The fact that Belgium has become the third largest holder, up from eighth this time last year, has created some speculation about who it is buying for or if this is yet another unintended consequence of tight repo markets and the need to post collateral.
As of June 30, 2013, 3.2% of foreign holdings were in the 20- to 30-year maturity bucket. If it maintained that ratio, then it owns about $120 billion of the 20- to 30-year bucket.
Even more interesting is that as of June 2013, foreigners had 10.1% of their portfolios in the 7- to 10-year bucket. That would be an eye-popping $374 billion, or 70% of the float that the Fed doesn't own.
As far as I can tell, foreign entities' holdings fluctuate more than pension fund or even insurance company holdings. They may have reweighted their portfolios and some portion could be Treasury-Inflation Protected Securities, lessening their impact on the regular Treasury market.
If any of these holders is anything like the Fed or ECB, they are unlikely to want to take a loss, and given that they held on to these bonds during last year's May-June sell-off, it seems reasonable that they would still hold these relatively small percentages in their portfolios.
The numbers are so large that even being conservative and assuming some selling of the longer end, the "free float" taken up by foreign holders is meaningful.
One could easily make a case that the "free float" of 10- to 15-year bonds is virtually non-existent and the 20- to 30-year float may be as little as $300 billion. That's not a trivial amount, but it is far less imposing than $1 trillion, and it puts the short squeeze into perspective.
Pin the Tail on the 10-Year
Put on a blindfold. Then ask yourself where the 10-year Treasury would be if real growth was averaging 2.2% and inflation was consistently around 1.5%.
The answer is not obvious to me.
10-Year Yield Vs. GDP + PCE From 1992-2008:
The green line is GDP + PCE. The purple is the 10-Year US Treasury Yield (INDEXCBOE:TNX). It is clear that they track each other somewhat, though whether one is lagging or leading the other seems to change.
There are times when "growth" is 3.7% and Treasuries yielded about the same. There were times where Treasuries yielded over 5%. There have been times where growth has been much higher than 3.7% and yet yields were lower.
Clearly the direction and expectations matter.
While the economy is doing okay, growth and inflation remain stubbornly low, and as the Fed takes away liquidity, it is easy to imagine growth slowing rather than accelerating.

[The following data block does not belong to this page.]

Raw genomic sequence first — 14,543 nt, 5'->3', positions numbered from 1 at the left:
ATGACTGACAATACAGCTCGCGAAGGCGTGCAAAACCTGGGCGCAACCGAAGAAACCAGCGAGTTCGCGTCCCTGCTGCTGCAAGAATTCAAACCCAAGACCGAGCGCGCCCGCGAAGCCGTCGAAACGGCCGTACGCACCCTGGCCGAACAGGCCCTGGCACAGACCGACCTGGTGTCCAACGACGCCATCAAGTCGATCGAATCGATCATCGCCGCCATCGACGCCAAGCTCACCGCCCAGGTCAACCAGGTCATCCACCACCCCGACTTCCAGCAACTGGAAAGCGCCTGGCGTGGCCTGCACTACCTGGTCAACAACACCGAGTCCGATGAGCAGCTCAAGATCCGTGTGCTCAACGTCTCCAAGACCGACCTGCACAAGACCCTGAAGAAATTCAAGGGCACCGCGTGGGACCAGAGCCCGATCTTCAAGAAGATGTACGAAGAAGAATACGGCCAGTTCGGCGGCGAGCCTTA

Without a doubt, 2.7% seems very low given the sort of growth and inflation for which we are hoping.
On the other hand...
Japanese 10-Year Bond Yields Since 1988:
Shorting JBGs has been called a "widowmaker" strategy, not because people shorted at 1% and yields slowly ground down to 0.8%, but because they went from 5% to 3% and then from 3% to 1%. I am not here to argue that we are Japan -- I just want to point out that many people went through similar analysis on Japan over the years, only to find that what seemed like insanely low yields would look high a year later.
So when looking at the 10-year and growth, it seems rates are too low, but we need those growth assumptions to happen to see yields move materially higher. At the same time, there is a deep short base, and a small free float. That should help offer resistance to any move to higher yields, at least at the long end.
Pin the Tail on the 10-Year
Put on a blindfold. Then ask yourself where Fed funds should be with inflation at 1.5%.
PCE Vs. Fed Funds:
The answer to this question seems pretty easy: 1.5% or higher. Until 2009, it was rare for the Fed to peg the short-term rate to generate negative real rates. Most of you are probably sick of seeing this chart, but again, this to me is crucial because once the Fed starts, this will be a natural attractor.
Curves Are Still Steep
Put on a blindfold. Then ask yourself where Fed Funds should be with inflation at 1.5%.
2-Year Vs. 30-Year Spread Since 1994:
So I am left suggesting again that it makes sense to be short the front end, short eurodollar futures through the 2015 to 2017 dates, and finally, having a curve trade on.
It is more difficult to make a case for higher rates at the long end, though it is possible.
The size of the short base coupled with a small free float makes me concerned we could see a short squeeze.
Yeilds could in fact move higher, but there are better ways of expressing that view than in the long bond.
Editor's Note: For more from Peter Tchir, check out his Fixed Income Report.